It started as a simple prompt on twitter from United Farm Workers.
A tweet that reads :
“Tell us your favorite Thanksgiving dish, we’ll share what we know about the worker behind the ingredients.”
Then it quickly grew into a thread that was viewed nearly 3 million times. Americans from all over reminiscing about old family recipes, then coming face to face with the worker that may have provided them the ingredients. A reminder of the labor that goes into a feast like Thanksgiving.
“There has to be that appreciation for fieldworkers, these essential workers that never stop working. They work everyday,” said Josue Castillo, a young farmer who works at a bell pepper field in Mecca.
While many Americans take the Thanksgiving holiday to be with the family, farmers continue working out in the fields.
“I hope many keep us in their prayers today, so we can continue harvesting and providing food for our nation,” said Vidal Galvez, a farmer who works at the same bell pepper fields in Mecca.
Especially in the middle of a pandemic, where they are risking their lives and their families, field workers are harvesting.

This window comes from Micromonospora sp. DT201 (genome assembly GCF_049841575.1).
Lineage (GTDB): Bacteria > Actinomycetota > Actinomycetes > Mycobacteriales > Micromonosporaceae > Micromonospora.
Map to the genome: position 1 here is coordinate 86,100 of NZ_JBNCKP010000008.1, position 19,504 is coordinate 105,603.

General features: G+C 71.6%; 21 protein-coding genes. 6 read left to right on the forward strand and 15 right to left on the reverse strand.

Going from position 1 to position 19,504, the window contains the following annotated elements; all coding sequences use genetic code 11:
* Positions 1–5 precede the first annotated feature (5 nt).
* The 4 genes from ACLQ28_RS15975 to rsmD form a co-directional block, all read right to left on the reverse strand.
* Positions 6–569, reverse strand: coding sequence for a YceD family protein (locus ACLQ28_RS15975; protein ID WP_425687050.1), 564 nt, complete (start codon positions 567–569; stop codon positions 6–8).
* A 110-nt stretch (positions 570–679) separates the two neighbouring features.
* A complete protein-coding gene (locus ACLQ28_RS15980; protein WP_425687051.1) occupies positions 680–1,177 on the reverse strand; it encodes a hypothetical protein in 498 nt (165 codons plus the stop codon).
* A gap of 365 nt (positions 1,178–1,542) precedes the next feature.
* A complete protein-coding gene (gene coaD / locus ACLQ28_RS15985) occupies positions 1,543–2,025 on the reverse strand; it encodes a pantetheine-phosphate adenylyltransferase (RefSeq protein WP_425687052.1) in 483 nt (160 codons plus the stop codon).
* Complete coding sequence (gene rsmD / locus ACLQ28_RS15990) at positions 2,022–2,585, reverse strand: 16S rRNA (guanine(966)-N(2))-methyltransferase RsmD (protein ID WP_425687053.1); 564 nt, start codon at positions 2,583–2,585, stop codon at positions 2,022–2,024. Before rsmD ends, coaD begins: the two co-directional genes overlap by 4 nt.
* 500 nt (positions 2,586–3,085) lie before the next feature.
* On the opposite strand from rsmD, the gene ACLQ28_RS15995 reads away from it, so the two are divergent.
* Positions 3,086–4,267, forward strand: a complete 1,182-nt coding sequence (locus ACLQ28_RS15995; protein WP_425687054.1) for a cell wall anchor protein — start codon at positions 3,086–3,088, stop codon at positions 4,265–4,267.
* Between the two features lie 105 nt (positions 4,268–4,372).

“On this Thanksgiving Day I’m praying for those who we have lost during this terrible time and the families who are suffering without them,” said Galvez.
Even young adults are working in the fields, not by choice but because of the harsh economic reality–unemployment running out and little help from the federal government.
“I barely came back because I was in the process of going to school, but I decided to come here instead,” said Castillo.
Even local activists, like ‘Lideres Campesinas’ are reminding the community in the valley.
“Think about our farmworkers who on a daily basis, known as essential workers should be given thanks for making sure that we have food on our tables,” said Milly Trevino, who has been part of the organization for more than 10-years and continues fighting for the rights of farmworkers.